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YFCS October Blog: Trauma of COVID and Its Impact on Families

The Youth, Family, and Community Sciences graduate program publishes a monthly blog written by students, alumni and faculty sharing important topics and helpful resources in family science. In the October 2021 blog post, Emily Ragland, founder and owner of communiTEAM LLC, discusses how trauma from the pandemic has affected families.

In March 2020, our world changed in ways that many of us would never have imagined. Although everyone was impacted differently, the family unit in America was taken, shaken up, and dropped on its head in a way that our systems were ill-prepared to support. Parents lost their jobs or had their income cut to the point that many could not provide for their children. Children were isolated in their homes away from peers, teachers and other third parties who often served as protectors and mentors for youth of all ages. Between the financial demands and isolation, parents and children started surviving instead of thriving, and they were doing so alone in their homes. 

Emily Ragland

When we sit back to think about the ways families thrive, much of it is in community support, school engagement, connections outside of the home, and safety in the home. Over the last 18 months, all of these systems have been challenged, and many families find themselves fighting battles alone. Parents struggle to get mental health support due to long waitlists and costs. Children are not seeing friends and developing social skills due to being homebound in their schooling. As if these shifts were not enough for families to fight through, the increase in stress has also led to the use and abuse of alcohol and drugs skyrocketing. Abuse is increasing as families turn to substances for solutions, and children and adults are being victimized behind closed doors as a result.

As a child and family advocate, seeing this weight on the shoulders of our parents and guardians couldn’t go ignored. As I dove into learning more about the family systems and theories and the impact of policies on families, it became clear to me that we were not addressing the foundational issue: trauma.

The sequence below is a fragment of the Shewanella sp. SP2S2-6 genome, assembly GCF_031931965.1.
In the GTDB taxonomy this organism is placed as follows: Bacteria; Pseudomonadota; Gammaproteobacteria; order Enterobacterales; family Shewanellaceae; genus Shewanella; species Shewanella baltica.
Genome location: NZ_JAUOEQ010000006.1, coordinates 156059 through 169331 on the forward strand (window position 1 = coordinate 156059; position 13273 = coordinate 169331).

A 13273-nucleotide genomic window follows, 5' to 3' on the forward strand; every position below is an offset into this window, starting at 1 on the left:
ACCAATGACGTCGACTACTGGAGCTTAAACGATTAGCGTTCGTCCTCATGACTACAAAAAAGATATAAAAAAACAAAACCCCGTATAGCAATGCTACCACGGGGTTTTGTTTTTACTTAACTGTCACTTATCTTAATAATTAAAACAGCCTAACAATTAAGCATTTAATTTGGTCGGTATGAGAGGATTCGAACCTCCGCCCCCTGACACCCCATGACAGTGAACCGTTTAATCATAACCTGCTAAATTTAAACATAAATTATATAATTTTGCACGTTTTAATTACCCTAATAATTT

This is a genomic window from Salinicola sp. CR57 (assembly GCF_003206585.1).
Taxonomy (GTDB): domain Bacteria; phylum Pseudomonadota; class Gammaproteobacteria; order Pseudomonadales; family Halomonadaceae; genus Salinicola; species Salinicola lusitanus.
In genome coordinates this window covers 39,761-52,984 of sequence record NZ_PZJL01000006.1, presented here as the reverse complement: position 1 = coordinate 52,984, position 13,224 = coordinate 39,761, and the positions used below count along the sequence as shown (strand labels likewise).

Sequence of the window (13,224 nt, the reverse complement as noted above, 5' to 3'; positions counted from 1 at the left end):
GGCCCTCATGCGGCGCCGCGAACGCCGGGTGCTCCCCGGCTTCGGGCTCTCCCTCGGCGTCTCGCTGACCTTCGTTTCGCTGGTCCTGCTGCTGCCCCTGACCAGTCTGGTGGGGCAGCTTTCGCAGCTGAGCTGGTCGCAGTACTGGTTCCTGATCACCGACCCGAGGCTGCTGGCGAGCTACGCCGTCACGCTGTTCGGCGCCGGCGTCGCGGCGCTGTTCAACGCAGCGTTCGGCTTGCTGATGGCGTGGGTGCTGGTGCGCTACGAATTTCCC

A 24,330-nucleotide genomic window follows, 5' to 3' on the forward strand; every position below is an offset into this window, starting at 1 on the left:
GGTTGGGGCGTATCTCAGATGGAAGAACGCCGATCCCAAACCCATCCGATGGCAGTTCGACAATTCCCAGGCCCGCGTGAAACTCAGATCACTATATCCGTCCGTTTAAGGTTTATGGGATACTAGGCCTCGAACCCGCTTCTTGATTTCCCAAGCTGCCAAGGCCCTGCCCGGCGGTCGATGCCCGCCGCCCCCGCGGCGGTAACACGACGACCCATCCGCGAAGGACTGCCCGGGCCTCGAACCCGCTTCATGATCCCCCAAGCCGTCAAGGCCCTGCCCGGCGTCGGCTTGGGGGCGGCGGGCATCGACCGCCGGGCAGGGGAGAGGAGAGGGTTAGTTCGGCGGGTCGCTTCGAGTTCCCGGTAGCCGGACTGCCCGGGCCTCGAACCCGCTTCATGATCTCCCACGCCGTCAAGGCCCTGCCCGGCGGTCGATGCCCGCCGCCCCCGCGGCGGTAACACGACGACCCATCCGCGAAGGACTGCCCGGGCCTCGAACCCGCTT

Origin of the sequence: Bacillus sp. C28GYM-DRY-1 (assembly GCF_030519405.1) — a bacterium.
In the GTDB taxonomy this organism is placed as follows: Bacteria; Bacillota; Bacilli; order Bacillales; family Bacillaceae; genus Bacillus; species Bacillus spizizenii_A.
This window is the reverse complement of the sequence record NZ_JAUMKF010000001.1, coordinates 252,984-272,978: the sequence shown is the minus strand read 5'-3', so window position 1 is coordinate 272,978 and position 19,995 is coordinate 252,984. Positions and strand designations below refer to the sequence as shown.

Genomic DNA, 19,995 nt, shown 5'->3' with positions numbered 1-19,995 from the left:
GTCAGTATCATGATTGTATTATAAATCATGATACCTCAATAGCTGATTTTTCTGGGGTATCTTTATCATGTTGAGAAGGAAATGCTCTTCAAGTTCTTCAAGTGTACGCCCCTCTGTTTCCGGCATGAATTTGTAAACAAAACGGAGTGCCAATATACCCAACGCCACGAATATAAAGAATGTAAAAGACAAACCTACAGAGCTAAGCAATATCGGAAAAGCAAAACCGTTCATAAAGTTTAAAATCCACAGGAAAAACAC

Trauma is defined in several different ways, but it has a specific description when referring to trauma as it relates to mental health and family resilience. The definition of trauma in the medical dictionary is “a psychologically upsetting experience/s that produces an emotional or mental disorder or otherwise has lasting negative effects on a person’s thoughts, feelings, or behavior.” With that in mind, it is critical that we as youth, family and community advocates learn more about trauma. The impact that trauma can have on humans can be intense, and without the correct systems in place, parents and youth are fighting a battle that they didn’t even know they were in. 

It is time we change how things are usually done – and do them the way they need to be done. Our families need us, and something as simple as becoming trauma-informed can change the futures of every family we encounter. From learning about the signs of trauma to understanding the impact that trauma has on the brain and development, there are lifelong consequences that we must become more educated in. It has been a hard 18 months for everyone. As passionate advocates, being the superheroes we are, it is time to put the S back on our chest and learn how to be there for our youth, families, and communities.

Learn more about how you can take the next step to be a part of the solution.